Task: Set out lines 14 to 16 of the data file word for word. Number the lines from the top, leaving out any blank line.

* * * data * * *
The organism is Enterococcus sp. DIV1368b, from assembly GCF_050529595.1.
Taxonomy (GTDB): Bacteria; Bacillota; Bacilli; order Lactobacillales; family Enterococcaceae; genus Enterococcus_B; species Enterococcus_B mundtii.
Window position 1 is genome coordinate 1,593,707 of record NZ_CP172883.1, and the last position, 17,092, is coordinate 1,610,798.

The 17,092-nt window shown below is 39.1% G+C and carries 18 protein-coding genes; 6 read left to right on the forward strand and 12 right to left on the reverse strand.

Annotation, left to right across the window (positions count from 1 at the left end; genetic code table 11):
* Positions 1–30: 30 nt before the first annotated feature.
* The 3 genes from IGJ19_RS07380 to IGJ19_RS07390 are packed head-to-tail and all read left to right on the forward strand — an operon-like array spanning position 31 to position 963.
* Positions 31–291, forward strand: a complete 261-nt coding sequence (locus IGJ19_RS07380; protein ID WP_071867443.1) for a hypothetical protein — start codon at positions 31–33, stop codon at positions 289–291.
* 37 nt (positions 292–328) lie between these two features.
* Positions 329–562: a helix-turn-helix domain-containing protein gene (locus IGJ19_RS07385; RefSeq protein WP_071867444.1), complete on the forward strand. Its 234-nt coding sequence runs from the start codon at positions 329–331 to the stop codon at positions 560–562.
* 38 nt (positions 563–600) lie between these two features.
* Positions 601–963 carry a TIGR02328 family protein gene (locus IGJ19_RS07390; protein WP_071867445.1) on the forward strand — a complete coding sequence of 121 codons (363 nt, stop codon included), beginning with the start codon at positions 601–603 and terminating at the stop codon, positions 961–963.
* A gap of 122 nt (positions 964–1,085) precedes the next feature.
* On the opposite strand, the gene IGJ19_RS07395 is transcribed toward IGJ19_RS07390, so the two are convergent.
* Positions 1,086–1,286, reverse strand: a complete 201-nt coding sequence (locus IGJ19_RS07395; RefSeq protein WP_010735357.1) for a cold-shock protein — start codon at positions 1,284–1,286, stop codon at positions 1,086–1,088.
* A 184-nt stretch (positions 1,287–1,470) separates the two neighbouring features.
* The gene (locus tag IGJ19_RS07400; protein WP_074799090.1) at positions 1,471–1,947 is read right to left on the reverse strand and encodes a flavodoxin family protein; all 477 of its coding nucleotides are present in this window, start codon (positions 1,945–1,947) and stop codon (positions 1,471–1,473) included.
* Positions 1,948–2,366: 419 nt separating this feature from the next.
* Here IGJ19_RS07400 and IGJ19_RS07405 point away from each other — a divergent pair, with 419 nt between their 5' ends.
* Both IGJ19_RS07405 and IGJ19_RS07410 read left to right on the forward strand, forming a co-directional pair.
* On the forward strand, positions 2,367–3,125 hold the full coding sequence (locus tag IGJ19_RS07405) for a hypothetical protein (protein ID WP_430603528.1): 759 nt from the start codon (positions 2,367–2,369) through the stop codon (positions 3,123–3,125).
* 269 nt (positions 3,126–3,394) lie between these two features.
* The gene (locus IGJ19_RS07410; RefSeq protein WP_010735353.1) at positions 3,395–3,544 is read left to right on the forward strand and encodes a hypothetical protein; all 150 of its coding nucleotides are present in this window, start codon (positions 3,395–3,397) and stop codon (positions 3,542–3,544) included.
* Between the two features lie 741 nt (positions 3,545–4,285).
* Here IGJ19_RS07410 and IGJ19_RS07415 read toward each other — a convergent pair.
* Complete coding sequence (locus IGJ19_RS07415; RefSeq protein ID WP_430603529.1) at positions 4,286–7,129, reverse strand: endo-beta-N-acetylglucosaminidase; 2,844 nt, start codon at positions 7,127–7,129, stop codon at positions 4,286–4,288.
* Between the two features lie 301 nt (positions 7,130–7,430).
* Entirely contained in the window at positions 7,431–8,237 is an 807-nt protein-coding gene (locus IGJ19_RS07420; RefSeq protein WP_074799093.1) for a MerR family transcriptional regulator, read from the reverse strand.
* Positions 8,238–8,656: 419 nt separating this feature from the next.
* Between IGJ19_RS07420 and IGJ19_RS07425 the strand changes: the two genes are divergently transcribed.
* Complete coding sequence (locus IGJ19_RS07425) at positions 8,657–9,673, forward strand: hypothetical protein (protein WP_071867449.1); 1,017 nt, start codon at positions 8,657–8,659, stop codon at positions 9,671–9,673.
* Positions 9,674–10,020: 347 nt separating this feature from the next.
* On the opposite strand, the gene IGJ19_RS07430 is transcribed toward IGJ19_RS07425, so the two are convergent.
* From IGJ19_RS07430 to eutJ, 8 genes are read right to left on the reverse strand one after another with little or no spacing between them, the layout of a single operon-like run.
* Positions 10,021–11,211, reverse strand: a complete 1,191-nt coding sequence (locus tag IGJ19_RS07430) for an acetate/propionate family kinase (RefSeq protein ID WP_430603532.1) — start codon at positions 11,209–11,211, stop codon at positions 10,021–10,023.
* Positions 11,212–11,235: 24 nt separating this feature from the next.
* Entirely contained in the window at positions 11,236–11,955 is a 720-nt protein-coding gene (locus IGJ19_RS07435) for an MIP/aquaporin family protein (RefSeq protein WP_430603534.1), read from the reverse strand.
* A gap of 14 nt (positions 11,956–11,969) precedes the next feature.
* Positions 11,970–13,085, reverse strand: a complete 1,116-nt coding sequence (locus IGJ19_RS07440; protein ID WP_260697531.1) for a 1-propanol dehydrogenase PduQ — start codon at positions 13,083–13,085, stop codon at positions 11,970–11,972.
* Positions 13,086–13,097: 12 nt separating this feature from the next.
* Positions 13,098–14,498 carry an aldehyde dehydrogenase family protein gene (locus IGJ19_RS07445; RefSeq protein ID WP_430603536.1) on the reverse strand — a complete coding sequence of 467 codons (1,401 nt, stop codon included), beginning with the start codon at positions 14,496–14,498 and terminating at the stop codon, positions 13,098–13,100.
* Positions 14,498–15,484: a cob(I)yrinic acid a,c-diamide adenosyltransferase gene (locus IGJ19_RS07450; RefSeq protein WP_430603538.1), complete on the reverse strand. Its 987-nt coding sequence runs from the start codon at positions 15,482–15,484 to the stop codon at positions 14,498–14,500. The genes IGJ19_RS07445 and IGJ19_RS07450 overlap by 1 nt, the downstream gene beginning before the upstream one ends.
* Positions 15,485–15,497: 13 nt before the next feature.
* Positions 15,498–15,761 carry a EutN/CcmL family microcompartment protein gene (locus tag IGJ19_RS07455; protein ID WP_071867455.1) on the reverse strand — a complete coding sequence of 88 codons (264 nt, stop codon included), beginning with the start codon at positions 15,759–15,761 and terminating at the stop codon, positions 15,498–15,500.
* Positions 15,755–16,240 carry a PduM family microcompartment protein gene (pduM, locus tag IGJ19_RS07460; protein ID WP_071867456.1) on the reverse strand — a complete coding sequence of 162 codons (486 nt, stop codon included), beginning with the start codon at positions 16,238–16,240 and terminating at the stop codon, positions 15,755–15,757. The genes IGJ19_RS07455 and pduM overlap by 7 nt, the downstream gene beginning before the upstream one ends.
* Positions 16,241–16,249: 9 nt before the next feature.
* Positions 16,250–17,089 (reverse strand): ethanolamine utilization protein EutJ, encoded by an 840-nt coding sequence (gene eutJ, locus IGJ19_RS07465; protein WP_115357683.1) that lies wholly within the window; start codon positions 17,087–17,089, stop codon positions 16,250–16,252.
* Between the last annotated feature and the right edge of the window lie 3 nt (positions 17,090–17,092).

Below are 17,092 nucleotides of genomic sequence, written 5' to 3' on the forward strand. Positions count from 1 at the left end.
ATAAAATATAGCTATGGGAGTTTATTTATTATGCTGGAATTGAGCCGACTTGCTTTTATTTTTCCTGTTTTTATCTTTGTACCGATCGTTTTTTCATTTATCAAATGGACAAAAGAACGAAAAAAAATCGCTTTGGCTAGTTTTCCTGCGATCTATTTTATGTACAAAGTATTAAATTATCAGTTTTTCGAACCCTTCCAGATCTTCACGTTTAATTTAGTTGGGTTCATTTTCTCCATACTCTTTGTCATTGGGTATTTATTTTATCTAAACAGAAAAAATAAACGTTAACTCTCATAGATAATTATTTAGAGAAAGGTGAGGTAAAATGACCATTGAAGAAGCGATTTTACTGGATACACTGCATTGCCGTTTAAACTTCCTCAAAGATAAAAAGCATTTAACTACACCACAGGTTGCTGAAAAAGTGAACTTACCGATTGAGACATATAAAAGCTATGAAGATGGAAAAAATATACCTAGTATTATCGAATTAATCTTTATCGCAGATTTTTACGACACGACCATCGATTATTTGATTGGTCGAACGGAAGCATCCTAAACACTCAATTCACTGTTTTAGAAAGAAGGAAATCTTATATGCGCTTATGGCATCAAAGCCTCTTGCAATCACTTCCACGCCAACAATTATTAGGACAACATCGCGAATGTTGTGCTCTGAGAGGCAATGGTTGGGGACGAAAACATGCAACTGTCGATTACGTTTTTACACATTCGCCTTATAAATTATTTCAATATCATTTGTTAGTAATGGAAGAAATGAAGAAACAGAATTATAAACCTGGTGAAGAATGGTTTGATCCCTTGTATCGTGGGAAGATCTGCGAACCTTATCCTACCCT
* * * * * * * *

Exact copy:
* On the opposite strand, the gene IGJ19_RS07395 is transcribed toward IGJ19_RS07390, so the two are convergent.
* Positions 1,086–1,286, reverse strand: a complete 201-nt coding sequence (locus IGJ19_RS07395; RefSeq protein WP_010735357.1) for a cold-shock protein — start codon at positions 1,284–1,286, stop codon at positions 1,086–1,088.
* A 184-nt stretch (positions 1,287–1,470) separates the two neighbouring features.